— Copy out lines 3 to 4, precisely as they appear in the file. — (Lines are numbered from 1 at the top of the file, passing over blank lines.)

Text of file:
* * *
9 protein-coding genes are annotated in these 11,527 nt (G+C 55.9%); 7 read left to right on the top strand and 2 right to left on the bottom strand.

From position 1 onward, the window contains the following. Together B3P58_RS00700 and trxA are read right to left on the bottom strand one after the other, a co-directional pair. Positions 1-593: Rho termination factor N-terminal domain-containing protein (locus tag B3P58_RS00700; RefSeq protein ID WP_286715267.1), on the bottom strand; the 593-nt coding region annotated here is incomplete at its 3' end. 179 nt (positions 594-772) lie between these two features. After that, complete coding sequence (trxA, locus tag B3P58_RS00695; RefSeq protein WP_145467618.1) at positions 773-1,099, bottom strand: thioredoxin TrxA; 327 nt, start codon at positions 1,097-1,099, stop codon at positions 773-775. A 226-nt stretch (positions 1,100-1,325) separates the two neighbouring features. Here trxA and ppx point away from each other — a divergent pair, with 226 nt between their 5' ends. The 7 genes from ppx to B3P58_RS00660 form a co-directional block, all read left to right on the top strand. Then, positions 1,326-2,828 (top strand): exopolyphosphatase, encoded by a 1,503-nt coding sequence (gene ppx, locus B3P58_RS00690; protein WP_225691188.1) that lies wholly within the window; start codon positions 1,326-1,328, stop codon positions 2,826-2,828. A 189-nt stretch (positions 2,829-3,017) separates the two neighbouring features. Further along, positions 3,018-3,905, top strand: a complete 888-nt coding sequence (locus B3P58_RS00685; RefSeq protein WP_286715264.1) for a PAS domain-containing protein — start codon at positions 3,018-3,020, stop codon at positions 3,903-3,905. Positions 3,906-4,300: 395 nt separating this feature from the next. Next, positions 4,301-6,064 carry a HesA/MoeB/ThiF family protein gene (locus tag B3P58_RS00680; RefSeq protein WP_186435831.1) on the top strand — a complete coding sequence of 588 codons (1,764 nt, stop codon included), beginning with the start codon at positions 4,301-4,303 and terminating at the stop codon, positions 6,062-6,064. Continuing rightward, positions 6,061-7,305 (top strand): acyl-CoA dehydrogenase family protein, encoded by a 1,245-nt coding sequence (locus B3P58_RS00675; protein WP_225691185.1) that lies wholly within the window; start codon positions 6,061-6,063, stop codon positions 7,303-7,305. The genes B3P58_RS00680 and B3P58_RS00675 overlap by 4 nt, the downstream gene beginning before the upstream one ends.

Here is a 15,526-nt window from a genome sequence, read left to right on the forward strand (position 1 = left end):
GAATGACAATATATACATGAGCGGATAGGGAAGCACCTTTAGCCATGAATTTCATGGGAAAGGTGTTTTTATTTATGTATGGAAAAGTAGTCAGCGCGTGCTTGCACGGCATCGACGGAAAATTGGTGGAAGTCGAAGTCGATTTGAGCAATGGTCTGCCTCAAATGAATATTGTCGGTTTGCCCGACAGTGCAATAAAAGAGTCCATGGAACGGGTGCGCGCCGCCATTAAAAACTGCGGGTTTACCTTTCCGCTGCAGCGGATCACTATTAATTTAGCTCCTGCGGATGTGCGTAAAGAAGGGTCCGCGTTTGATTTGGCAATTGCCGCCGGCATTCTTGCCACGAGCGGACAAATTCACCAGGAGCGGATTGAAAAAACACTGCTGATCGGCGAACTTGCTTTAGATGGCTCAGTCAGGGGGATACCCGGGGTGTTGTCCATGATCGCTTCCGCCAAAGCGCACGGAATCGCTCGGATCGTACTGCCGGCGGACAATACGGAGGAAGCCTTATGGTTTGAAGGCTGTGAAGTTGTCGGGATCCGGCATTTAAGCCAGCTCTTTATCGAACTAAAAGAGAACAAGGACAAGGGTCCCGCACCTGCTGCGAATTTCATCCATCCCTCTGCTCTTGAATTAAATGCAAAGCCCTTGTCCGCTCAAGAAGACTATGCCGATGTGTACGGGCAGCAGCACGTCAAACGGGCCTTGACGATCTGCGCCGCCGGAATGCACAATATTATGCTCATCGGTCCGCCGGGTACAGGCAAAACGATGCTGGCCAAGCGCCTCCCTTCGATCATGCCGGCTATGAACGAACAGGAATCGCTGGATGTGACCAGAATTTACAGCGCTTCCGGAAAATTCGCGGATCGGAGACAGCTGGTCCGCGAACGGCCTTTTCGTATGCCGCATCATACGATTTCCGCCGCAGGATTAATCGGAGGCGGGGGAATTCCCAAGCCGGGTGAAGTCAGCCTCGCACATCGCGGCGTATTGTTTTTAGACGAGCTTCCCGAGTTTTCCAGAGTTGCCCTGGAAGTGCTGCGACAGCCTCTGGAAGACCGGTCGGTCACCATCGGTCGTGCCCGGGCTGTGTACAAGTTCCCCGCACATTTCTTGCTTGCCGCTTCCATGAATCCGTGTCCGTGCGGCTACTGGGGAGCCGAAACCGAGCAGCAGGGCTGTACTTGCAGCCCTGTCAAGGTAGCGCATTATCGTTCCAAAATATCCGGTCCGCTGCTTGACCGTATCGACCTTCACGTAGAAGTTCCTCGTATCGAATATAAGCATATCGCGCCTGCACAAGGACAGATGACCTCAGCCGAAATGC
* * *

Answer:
Here is a 15,526-nt window from a genome sequence, read left to right on the forward strand (position 1 = left end):
GAATGACAATATATACATGAGCGGATAGGGAAGCACCTTTAGCCATGAATTTCATGGGAAAGGTGTTTTTATTTATGTATGGAAAAGTAGTCAGCGCGTGCTTGCACGGCATCGACGGAAAATTGGTGGAAGTCGAAGTCGATTTGAGCAATGGTCTGCCTCAAATGAATATTGTCGGTTTGCCCGACAGTGCAATAAAAGAGTCCATGGAACGGGTGCGCGCCGCCATTAAAAACTGCGGGTTTACCTTTCCGCTGCAGCGGATCACTATTAATTTAGCTCCTGCGGATGTGCGTAAAGAAGGGTCCGCGTTTGATTTGGCAATTGCCGCCGGCATTCTTGCCACGAGCGGACAAATTCACCAGGAGCGGATTGAAAAAACACTGCTGATCGGCGAACTTGCTTTAGATGGCTCAGTCAGGGGGATACCCGGGGTGTTGTCCATGATCGCTTCCGCCAAAGCGCACGGAATCGCTCGGATCGTACTGCCGGCGGACAATACGGAGGAAGCCTTATGGTTTGAAGGCTGTGAAGTTGTCGGGATCCGGCATTTAAGCCAGCTCTTTATCGAACTAAAAGAGAACAAGGACAAGGGTCCCGCACCTGCTGCGAATTTCATCCATCCCTCTGCTCTTGAATTAAATGCAAAGCCCTTGTCCGCTCAAGAAGACTATGCCGATGTGTACGGGCAGCAGCACGTCAAACGGGCCTTGACGATCTGCGCCGCCGGAATGCACAATATTATGCTCATCGGTCCGCCGGGTACAGGCAAAACGATGCTGGCCAAGCGCCTCCCTTCGATCATGCCGGCTATGAACGAACAGGAATCGCTGGATGTGACCAGAATTTACAGCGCTTCCGGAAAATTCGCGGATCGGAGACAGCTGGTCCGCGAACGGCCTTTTCGTATGCCGCATCATACGATTTCCGCCGCAGGATTAATCGGAGGCGGGGGAATTCCCAAGCCGGGTGAAGTCAGCCTCGCACATCGCGGCGTATTGTTTTTAGACGAGCTTCCCGAGTTTTCCAGAGTTGCCCTGGAAGTGCTGCGACAGCCTCTGGAAGACCGGTCGGTCACCATCGGTCGTGCCCGGGCTGTGTACAAGTTCCCCGCACATTTCTTGCTTGCCGCTTCCATGAATCCGTGTCCGTGCGGCTACTGGGGAGCCGAAACCGAGCAGCAGGGCTGTACTTGCAGCCCTGTCAAGGTAGCGCATTATCGTTCCAAAATATCCGGTCCGCTGCTTGACCGTATCGACCTTCACGTAGAAGTTCCTCGTATCGAATATAAGCATATCGCGCCTGCACAAGGACAGATGACCTCAGCCGAAATGC